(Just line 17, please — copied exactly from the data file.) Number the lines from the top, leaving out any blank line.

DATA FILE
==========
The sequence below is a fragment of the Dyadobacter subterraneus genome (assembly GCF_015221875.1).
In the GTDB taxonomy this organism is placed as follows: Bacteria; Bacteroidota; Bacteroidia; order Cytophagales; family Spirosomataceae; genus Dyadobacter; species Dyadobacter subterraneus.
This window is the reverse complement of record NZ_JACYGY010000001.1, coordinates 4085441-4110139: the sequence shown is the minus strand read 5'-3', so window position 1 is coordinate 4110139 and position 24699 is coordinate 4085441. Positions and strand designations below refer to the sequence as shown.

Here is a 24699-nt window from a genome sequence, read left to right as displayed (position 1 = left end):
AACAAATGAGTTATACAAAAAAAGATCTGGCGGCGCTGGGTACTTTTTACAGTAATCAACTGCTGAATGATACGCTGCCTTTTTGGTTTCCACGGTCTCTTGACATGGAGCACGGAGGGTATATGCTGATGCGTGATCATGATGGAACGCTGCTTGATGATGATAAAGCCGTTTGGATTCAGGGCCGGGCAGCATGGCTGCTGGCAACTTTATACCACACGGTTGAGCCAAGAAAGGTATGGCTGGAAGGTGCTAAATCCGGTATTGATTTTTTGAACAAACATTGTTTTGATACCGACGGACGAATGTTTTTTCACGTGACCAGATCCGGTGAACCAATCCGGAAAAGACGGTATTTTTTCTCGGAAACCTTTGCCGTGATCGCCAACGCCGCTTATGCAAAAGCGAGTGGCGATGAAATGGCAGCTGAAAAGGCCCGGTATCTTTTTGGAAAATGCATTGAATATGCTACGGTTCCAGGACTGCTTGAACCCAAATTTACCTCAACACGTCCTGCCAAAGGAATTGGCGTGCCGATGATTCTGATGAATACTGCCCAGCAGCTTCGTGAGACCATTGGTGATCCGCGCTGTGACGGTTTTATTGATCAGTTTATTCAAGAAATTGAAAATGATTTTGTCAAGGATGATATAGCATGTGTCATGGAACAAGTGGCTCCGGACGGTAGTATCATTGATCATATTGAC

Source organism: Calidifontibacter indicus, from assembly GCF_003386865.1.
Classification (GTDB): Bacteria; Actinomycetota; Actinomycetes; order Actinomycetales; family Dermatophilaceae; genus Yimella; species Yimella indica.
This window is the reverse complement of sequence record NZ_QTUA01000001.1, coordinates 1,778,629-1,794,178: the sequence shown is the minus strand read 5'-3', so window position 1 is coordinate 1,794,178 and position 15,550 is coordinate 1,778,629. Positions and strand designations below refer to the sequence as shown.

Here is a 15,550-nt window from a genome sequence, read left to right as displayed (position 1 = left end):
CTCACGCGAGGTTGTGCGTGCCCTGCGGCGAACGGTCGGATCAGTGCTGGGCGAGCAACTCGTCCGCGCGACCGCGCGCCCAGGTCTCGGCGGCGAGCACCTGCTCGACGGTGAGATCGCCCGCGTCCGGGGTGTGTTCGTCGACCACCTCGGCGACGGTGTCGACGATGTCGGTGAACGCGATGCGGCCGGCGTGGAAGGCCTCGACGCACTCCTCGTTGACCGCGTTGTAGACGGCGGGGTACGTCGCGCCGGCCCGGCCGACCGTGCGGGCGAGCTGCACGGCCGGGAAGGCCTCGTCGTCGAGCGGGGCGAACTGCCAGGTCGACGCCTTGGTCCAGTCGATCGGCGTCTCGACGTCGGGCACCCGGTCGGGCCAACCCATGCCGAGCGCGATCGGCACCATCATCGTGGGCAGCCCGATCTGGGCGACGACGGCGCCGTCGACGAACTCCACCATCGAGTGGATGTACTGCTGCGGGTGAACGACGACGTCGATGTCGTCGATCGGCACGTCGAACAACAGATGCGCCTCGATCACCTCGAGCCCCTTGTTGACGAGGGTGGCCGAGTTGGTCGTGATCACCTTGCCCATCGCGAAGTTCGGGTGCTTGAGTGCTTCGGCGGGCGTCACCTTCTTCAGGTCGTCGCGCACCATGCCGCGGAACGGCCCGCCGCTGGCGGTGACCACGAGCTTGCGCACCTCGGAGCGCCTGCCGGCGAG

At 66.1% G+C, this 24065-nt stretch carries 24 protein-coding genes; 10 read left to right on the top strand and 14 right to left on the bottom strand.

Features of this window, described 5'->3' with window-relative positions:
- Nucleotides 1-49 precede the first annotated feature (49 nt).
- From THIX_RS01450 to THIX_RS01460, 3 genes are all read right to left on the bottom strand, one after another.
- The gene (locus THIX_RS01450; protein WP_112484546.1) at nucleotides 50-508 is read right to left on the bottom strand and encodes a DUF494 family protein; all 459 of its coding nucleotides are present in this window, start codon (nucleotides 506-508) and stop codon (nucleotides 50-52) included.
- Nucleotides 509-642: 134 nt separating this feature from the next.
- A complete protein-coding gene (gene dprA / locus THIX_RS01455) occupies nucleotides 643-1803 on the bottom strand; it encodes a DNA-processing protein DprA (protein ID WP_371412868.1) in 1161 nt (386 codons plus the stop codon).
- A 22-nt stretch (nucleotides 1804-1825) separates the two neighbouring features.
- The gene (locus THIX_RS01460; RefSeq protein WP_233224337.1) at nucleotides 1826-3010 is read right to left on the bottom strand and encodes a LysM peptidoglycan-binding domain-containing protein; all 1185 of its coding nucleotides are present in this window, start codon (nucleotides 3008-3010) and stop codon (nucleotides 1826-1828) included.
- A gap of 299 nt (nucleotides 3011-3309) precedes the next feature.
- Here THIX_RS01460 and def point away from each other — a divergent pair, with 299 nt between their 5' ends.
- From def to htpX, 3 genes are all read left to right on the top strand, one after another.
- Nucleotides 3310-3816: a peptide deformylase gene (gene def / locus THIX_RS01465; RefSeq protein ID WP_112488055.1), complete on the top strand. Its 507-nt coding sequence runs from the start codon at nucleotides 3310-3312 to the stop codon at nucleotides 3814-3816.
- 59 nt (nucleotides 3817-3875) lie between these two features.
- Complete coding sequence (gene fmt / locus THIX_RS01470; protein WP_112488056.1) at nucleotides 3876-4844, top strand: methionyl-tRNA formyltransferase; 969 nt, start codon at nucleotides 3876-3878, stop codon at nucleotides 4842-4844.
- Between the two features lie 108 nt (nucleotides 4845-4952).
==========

- A complete protein-coding gene (gene dprA / locus THIX_RS01455) occupies nucleotides 643-1803 on the bottom strand; it encodes a DNA-processing protein DprA (protein ID WP_371412868.1) in 1161 nt (386 codons plus the stop codon).